(Transcript of today's For the Birds)
After an unprecedented mild winter and an unprecedented early spring, hummingbird sightings in the southern and central states are proliferating, as the tiny birds are being reported as much as 6 weeks ahead of normal. People checking out the map at hummingbirds.net have been seeing Ruby-throated Hummingbird reports as far north as the Twin Cities and three quarters of the way into Wisconsin already.
But checking the map at another website, ebird.org, shows hummingbirds no further than the northern border of Texas through central Arkansas and North Carolina. [Between recording this and capturing the map below, in the wee hours of March 27, a sighting was added in Indiana.]
So how are we supposed to know where hummingbirds really are, and when we should get our feeders out? Ebird is clearly the more authoritative site--every exceptionally early report for an area requires documentation. Hummingbirds.net is much less formal, with reports pretty much accepted on trust. I know that some of the early hummingbirds people have reported to me over the years have turned out to be moths or tiny songbirds such as warblers or kinglets, so every really early sighting has to be taken with a grain of salt.
On the other hand, Ruby-throated Hummingbirds are much more likely to be noticed in early migration by feeder watchers than by birders in the field, and a great many people reporting to hummingbirds.net specifically watch for that first hummingbird. Ebird attracts serious birders who seldom park themselves at the window watching for the first hummingbird--they’re out birding.
Ruby-throated Hummingbirds winter in Mexico and Central America. They normally start crossing the Gulf of Mexico in late February, which is pretty consistent with the data on hummingbirds.net--there weren’t many people reporting hummingbirds from down there to ebird until well into March, which makes me question whether they have enough reporters focused on hummingbirds for their map to be the more valid one.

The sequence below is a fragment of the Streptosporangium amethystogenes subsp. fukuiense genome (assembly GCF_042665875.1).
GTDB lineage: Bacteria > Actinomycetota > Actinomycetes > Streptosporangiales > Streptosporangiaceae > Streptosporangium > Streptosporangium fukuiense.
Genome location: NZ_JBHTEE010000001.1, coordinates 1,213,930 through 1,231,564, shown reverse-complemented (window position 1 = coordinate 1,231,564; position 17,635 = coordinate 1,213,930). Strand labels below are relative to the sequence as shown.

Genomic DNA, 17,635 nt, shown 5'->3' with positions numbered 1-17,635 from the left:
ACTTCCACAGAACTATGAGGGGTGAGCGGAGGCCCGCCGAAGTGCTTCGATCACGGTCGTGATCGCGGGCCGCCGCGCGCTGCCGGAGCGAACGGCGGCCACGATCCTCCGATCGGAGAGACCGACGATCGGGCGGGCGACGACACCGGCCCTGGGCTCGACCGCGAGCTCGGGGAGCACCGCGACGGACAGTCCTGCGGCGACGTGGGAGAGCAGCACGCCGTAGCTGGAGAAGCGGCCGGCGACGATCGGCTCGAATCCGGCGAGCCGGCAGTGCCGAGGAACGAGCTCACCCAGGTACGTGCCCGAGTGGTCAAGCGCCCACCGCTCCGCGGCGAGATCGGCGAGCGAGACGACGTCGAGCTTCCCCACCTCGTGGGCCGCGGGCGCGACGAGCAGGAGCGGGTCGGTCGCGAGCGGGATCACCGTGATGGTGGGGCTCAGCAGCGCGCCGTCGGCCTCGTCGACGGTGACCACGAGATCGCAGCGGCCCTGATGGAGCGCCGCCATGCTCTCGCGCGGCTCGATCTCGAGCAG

Once hummingbirds cross the Gulf, they fatten up and tend to wander north with rising temperatures, which this year warmed up exceptionally early. Ruby-throated Hummingbird migration always follows that of Yellow-bellied Sapsuckers. Hummingbirds just don’t have many flowers to feed from when they first arrive in the north--they seem to reach my own yard a week or two before the cherry and apple blossoms open. What do they feed on when they first arrive? They depend on the running sap from sapsucker drill holes. According to ebird, there have been plenty of sapsucker sightings already well north of where hummingbirds.net shows ruby-throats. So the optimistic map may actually be correct.
The bottom line is, I just don’t know which map to believe. But you never know what’s going to happen in such an exceptional year, so I’m setting out a couple of hummingbird feeders this week. I probably won’t have any takers for another month, but you never know. I’d rather have my feeders out there and not get a hummingbird than live with the possibility that a very hungry hummingbird passed through and could find no food on Peabody Street. But whenever that first one arrives, I’m going to go straight to my computer and report it to ebird.